Under The Hood Of Kima Ventures

Xavier shared with me recently the excellent piece of Fabrice Grinda about FJ Labs Investment Strategy. As an echo, I wanted to publish a post about Kima Ventures.

Kima is the Angel Investment Arm of Xavier Niel, the owner of Iliad, Station F and 42. We are a team of three people (Alexis Robert, Jeanne Cluset and Myself), acting as a proxy of Xavier to invest in 100 new deals per year.

Xavier Niel

Xavier has been investing for more than 20 years in startups. However, it’s in 2010 that he decided to become the most active business angel in the world. I believe it is true with close to 1,000 investments to date.

You can read about Xavier on Wikipedia of course, but I think it’s interesting to understand the character beyond some facts. He is one of the most respected entrepreneurs of his generation in France and Europe. One thing that strikes people when they meet with him is how nice and approachable he is. He is genuinely interested in your story, listen to you, ask relevant questions and make sound comments. Despite his natural aura that comes with his stature, he is always trying to make people comfortable around him, surrounding himself with young ambitious profiles and always trying to learn from younger generations. Kima Ventures, in a way, serves this purpose as well. Another fascinating aspect is how responsive he is. If Flash was playing against Xavier to answer emails, he would definitely lose. Whenever I am in front of an audience, I give Xavier’s email to someone without a single instruction and bet anything that he will reply within 2 hours. I have never let Xavier know about that little game, and he has always replied within 2 hours. Note that he receives more than a thousand emails per day and answers personally to every single one of them.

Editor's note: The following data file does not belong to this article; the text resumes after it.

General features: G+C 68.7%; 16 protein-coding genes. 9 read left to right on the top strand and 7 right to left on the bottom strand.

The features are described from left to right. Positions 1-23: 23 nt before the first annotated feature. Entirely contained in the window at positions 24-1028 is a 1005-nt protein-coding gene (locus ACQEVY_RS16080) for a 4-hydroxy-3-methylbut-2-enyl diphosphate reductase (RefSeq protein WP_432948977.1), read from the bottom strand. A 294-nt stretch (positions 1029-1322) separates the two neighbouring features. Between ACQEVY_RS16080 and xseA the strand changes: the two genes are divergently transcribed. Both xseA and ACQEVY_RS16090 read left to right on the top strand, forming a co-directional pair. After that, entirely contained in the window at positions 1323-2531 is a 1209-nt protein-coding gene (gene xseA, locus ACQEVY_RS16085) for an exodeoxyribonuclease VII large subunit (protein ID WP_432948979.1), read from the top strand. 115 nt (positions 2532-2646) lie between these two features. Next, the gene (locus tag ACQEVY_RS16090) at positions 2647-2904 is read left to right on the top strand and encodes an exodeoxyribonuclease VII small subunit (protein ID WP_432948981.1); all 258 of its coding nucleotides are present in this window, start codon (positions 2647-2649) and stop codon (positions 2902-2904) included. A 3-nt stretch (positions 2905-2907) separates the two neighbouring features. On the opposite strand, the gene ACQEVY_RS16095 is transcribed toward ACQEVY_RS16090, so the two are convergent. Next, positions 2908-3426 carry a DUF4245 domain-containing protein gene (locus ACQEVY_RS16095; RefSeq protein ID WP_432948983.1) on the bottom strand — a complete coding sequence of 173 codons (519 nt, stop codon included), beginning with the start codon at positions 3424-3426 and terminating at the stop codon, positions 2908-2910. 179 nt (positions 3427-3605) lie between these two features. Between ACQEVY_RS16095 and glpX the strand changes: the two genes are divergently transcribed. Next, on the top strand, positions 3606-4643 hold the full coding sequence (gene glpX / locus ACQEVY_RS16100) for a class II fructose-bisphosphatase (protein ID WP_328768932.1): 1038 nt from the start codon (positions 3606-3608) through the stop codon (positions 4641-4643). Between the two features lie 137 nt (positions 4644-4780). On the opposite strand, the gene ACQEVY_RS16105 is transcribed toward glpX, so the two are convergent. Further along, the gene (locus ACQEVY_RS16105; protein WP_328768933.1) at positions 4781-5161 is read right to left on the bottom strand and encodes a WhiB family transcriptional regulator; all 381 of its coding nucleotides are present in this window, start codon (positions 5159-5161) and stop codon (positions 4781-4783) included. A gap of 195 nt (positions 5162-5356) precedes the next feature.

When people ask us what it takes to work with Xavier, the answer is simple: be nice, be efficient, be honest. Take it from there.

Strategy

In 2010, when Kima Ventures started, it was about investing all over the world in any sector and nationality up to $150k seed checks in up to 100 new deals per year. Of course, the landscape has changed over the years as it always does and we had to adapt our strategy.

Back in the days, in 2011 and 2012, we had access to deals like Carta and Transferwise. Not anymore since the distance in space and time between founders and funders has decreased tremendously. Founders raise more money, quicker, and closer to them. It’s one of the many things that has changed in just 10 little years.

With more and more french entrepreneurs and more concentrated networks of founders and funders everywhere, we had to narrow our strategy and decided a couple of years ago to focus on funding French founders in tech almost exclusively, all over the world.

Also, let’s be honest about another thing, it’s more challenging to build a sense of community or belonging with a portfolio from many nationalities, dispatched all over the world.

Dealflow & Investment

With Kima Ventures, we invest around $150k from pre-seed to series A in 100 new startups per year, only once per company.

It would send too much signal to invest during following rounds in some companies and not others. Also, like a date, it’s easy to say yes or no the first time, it’s trickier the second time, and we don’t want to leave bitter sweet impressions to entrepreneurs who have chosen to work with us.

For those who wonder where our dealflow come from, mostly from our network of founders and co-investors, but also more and more from our in-house tool for deal sourcing. The necessity to build this tool was that companies raise money so fast that we must detect them as soon as possible and not wait for someone to talk about them.

Also, in order to stay alert and see what’s happening in the market, we have a tinder for dealflow that allow us to screen what’s happening on product hunt and several media sources.

In total, we source somewhere around 200 to 300 deals per week.